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4: Electric Pianos

Luke Hendrickson

7:43 · Keyboards

Luke talks about how to use electric pianos using different effects and settings to pull out a variety of sounds.

4: Electric Pianos

Luke Hendrickson

The CP80 and the Rhodes are great tools to layer more dynamics.

The CP80 has a great sound, but it’s narrow. It is usually played through a compressor to give it that sustain. This ensures the decay holds out, and adds some grit.

Reverb and delay are commonly used for the CP80. The delay will add another percussive element to it.

Luke tends to layer another sound with a CP80, or use it to play a melodic sound. He doesn’t use it for chords. It’s an accent to something that’s already being played.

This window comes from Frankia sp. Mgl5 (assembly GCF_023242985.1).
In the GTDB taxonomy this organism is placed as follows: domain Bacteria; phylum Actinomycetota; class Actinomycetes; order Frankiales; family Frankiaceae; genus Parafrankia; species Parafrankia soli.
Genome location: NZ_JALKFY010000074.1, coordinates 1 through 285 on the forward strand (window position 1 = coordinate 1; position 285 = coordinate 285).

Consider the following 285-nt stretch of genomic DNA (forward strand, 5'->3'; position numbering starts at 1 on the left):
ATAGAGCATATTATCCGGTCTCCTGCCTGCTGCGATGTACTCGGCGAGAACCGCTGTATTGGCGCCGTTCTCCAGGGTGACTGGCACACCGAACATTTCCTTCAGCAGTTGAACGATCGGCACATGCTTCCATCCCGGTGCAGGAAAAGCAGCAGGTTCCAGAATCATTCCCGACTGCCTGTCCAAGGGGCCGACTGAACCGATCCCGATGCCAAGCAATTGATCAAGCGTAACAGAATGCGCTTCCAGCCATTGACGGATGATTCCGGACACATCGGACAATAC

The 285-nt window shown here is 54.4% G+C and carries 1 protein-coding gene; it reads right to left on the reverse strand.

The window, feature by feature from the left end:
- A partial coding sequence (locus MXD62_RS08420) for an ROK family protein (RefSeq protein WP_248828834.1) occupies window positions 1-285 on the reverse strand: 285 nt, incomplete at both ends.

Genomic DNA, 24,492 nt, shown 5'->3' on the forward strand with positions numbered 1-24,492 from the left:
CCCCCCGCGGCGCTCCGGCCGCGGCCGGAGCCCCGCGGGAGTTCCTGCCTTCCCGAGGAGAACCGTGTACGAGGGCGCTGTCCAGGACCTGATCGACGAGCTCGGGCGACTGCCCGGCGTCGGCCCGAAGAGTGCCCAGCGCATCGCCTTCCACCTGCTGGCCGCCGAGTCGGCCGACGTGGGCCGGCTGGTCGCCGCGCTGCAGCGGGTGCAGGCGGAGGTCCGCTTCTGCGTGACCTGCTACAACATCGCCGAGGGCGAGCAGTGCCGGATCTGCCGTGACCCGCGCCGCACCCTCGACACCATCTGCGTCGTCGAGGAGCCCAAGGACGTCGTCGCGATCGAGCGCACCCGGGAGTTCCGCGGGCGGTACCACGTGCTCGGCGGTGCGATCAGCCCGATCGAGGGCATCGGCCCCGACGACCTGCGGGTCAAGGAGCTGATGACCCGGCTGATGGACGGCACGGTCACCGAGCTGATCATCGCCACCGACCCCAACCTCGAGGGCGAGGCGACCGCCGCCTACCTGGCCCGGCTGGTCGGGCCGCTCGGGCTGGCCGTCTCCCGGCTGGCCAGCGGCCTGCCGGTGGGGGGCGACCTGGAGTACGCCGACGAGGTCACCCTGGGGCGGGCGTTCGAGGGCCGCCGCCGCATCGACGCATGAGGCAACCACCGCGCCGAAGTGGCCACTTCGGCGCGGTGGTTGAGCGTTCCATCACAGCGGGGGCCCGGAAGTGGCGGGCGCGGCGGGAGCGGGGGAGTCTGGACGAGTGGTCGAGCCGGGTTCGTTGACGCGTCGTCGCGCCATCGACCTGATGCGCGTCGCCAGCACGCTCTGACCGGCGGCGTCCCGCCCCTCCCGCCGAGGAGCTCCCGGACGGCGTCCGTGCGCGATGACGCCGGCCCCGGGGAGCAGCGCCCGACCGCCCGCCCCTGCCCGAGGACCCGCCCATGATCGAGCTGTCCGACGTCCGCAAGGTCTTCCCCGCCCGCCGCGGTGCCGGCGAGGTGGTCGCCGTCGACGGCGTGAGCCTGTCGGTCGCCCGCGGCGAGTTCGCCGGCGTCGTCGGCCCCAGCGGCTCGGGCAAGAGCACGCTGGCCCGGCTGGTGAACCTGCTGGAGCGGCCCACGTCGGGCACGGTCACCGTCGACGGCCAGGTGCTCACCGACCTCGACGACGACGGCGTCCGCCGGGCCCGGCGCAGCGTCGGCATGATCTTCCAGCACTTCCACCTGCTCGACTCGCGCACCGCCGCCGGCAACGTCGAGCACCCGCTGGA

The Rhodes piano is very common in R&B music, and it has a very soulful sound. It’s very electronic, and has almost a bell-type sound to it. The Rhodes is monophonic, like the CP80, and needs reverb to create width.

Luke demonstrates a Scream 4 drive through Reason.

Without reverb and delay you can achieve a percussive sound with the Rhodes using the drive.

Your job is not only to play the right notes, but to also play with the right tone. Luke prefers more sparse playing in a worship setting. You might just accent or echo the melody in the chorus.